Sunday, January 15, 2012

January Classic Challenge: Steppenwolf
photo via Wikipedia
Hermann Hesse in 1927, when he wrote Steppenwolf

Hesse was born in 1877 in Calw in the Black Forest. He travelled a lot and lived in a lot of different places, in Italy, India, Germany, Switzerland. He finally settled in Italy in the small village of Montangnola where he lived until his death in 1962.

Here's a handwritten page of Steppenwolf:
from Hermann Hesse by Klaus Walther
He writes a form of Kurrent, old German handwriting. I can read that, but I often have to take a guess at the exact word.

Steppenwolf is probably his best known novel. My favourite Hesse novel is Narcissus and Goldmund
and Siddharta is also popular.
Hesse was also a watercolour artist.
from Hermann Hesse by Klaus Walther

Hesse has a much less elaborate style than Thomas Mann for example, so it's far easier to follow him, but that doesn't make his writing simple or undemanding, far from it. I read Steppenwolf once before and I hated it, I was just plain bored by it. This time around I found that I had much more understanding for Harry Haller, who feels like he doesn't belong in this world. He calls himself Steppenwolf, an animal who has just scorn for civilisation and all the things it brings, but he feels drawn to it at the same time, taking residence in a nice middle-class house for example.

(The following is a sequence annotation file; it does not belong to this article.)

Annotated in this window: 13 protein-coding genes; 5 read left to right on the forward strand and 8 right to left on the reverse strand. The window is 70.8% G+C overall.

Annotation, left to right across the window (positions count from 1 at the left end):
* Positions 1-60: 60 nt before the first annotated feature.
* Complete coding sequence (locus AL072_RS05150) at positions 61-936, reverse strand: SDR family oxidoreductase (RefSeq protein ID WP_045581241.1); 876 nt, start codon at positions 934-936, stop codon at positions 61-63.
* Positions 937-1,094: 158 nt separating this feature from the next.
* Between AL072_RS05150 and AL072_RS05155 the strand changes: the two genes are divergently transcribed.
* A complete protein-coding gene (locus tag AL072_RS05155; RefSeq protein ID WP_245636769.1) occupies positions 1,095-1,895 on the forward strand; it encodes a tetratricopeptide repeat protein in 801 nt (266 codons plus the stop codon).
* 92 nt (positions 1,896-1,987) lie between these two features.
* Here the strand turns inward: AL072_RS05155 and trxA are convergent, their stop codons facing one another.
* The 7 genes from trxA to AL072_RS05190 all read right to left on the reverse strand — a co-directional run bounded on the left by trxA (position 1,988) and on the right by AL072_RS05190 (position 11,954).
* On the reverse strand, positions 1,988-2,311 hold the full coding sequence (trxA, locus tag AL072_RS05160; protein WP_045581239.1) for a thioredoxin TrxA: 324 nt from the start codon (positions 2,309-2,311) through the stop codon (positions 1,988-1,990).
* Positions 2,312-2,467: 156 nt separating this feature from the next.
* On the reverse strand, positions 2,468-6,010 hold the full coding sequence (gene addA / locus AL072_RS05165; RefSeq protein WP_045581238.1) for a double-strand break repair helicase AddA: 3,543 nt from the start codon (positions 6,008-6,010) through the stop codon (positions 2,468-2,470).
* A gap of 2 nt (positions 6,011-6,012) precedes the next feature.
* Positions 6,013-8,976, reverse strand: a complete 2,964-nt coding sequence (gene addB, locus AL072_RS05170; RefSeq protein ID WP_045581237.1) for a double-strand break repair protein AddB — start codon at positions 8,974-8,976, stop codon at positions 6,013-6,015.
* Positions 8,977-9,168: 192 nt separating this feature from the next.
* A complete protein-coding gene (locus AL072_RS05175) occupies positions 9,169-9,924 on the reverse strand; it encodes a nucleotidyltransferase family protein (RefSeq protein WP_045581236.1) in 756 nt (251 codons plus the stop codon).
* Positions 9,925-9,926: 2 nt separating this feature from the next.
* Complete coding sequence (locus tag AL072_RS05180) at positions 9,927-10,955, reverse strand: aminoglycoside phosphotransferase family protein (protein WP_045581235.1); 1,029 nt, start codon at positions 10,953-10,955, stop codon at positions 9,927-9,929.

The book is very much about Hermann Hesse himself, who was having a serious mid-life crisis when he wrote it. There are many parallels between Hesse and Harry Haller, like the restless life they lead and the love-hate for anything bourgeois. It's probably Hesse's most controversial book because it features quite a lot of sex and drugs - the reason for it's success in the 70s in particular and also the reason for it being banned from libraries for example (and shame on any librarians who did it!).

The Steppenwolf needs to find a balance between his two souls and the first step is to recognise that there are many more than just two - here's the influence of Sigmund Freud's theories. Another influence is that of Buddhism, a topic that Hesse already explored in Siddharta. The book was written between the two great wars, when a whole generation was feeling out of place, but I think that each generation can find itself here, which is why the book is still so popular.

My second book for the Classics Challenge

Reviews 2012

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